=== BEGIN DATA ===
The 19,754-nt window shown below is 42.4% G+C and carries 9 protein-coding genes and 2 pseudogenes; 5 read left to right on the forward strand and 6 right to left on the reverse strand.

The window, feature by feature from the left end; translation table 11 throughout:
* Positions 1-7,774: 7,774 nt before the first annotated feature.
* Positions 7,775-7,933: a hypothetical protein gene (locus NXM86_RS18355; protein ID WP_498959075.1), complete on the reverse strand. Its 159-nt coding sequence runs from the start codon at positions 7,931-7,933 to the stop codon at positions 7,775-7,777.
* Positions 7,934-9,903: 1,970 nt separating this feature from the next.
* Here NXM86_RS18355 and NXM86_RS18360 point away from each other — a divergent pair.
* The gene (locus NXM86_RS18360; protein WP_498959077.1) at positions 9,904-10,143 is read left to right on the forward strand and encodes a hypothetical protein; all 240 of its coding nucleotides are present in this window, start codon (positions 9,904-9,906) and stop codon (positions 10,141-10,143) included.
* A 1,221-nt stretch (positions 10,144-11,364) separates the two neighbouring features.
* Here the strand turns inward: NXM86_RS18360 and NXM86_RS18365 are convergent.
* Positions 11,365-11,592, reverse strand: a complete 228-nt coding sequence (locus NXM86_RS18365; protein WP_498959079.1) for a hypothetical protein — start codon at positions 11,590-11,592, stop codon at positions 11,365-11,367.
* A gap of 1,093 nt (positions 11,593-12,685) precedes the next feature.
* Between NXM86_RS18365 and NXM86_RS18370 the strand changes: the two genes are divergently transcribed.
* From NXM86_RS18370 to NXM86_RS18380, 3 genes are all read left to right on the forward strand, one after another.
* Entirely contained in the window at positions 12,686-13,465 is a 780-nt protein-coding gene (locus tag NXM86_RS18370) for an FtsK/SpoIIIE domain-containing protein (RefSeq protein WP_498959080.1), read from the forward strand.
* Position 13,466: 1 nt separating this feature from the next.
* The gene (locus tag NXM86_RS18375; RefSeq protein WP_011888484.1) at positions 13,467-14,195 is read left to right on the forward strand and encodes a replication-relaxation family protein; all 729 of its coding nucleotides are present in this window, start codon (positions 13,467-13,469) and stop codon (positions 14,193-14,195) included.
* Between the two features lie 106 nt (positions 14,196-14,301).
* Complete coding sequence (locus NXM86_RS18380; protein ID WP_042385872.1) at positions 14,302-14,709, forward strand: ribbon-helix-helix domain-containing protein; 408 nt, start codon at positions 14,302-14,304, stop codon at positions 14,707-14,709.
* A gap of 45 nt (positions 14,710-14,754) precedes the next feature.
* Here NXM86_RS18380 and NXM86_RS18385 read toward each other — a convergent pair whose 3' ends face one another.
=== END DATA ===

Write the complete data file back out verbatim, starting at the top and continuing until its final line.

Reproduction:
The 19,754-nt window shown below is 42.4% G+C and carries 9 protein-coding genes and 2 pseudogenes; 5 read left to right on the forward strand and 6 right to left on the reverse strand.

The window, feature by feature from the left end; translation table 11 throughout:
* Positions 1-7,774: 7,774 nt before the first annotated feature.
* Positions 7,775-7,933: a hypothetical protein gene (locus NXM86_RS18355; protein ID WP_498959075.1), complete on the reverse strand. Its 159-nt coding sequence runs from the start codon at positions 7,931-7,933 to the stop codon at positions 7,775-7,777.
* Positions 7,934-9,903: 1,970 nt separating this feature from the next.
* Here NXM86_RS18355 and NXM86_RS18360 point away from each other — a divergent pair.
* The gene (locus NXM86_RS18360; protein WP_498959077.1) at positions 9,904-10,143 is read left to right on the forward strand and encodes a hypothetical protein; all 240 of its coding nucleotides are present in this window, start codon (positions 9,904-9,906) and stop codon (positions 10,141-10,143) included.
* A 1,221-nt stretch (positions 10,144-11,364) separates the two neighbouring features.
* Here the strand turns inward: NXM86_RS18360 and NXM86_RS18365 are convergent.
* Positions 11,365-11,592, reverse strand: a complete 228-nt coding sequence (locus NXM86_RS18365; protein WP_498959079.1) for a hypothetical protein — start codon at positions 11,590-11,592, stop codon at positions 11,365-11,367.
* A gap of 1,093 nt (positions 11,593-12,685) precedes the next feature.
* Between NXM86_RS18365 and NXM86_RS18370 the strand changes: the two genes are divergently transcribed.
* From NXM86_RS18370 to NXM86_RS18380, 3 genes are all read left to right on the forward strand, one after another.
* Entirely contained in the window at positions 12,686-13,465 is a 780-nt protein-coding gene (locus tag NXM86_RS18370) for an FtsK/SpoIIIE domain-containing protein (RefSeq protein WP_498959080.1), read from the forward strand.
* Position 13,466: 1 nt separating this feature from the next.
* The gene (locus tag NXM86_RS18375; RefSeq protein WP_011888484.1) at positions 13,467-14,195 is read left to right on the forward strand and encodes a replication-relaxation family protein; all 729 of its coding nucleotides are present in this window, start codon (positions 13,467-13,469) and stop codon (positions 14,193-14,195) included.
* Between the two features lie 106 nt (positions 14,196-14,301).
* Complete coding sequence (locus NXM86_RS18380; protein ID WP_042385872.1) at positions 14,302-14,709, forward strand: ribbon-helix-helix domain-containing protein; 408 nt, start codon at positions 14,302-14,304, stop codon at positions 14,707-14,709.
* A gap of 45 nt (positions 14,710-14,754) precedes the next feature.
* Here NXM86_RS18380 and NXM86_RS18385 read toward each other — a convergent pair whose 3' ends face one another.